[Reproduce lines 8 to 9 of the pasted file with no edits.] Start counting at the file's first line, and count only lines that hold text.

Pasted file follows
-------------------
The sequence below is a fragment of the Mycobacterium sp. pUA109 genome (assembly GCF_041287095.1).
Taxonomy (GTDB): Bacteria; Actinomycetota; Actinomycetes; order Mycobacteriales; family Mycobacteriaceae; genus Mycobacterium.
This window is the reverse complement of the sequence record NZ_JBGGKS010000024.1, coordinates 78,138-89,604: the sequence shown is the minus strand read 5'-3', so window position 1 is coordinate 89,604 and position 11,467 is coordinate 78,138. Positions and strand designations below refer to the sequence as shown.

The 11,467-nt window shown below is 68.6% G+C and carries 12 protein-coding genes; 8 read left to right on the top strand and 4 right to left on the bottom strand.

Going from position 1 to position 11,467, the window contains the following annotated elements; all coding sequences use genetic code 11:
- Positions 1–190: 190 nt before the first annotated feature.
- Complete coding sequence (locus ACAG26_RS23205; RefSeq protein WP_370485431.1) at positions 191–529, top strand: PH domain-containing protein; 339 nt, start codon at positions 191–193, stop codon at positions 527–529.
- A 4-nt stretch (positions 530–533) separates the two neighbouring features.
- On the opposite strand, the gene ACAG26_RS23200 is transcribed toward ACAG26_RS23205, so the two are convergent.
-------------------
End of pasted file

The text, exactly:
- A 4-nt stretch (positions 530–533) separates the two neighbouring features.
- On the opposite strand, the gene ACAG26_RS23200 is transcribed toward ACAG26_RS23205, so the two are convergent.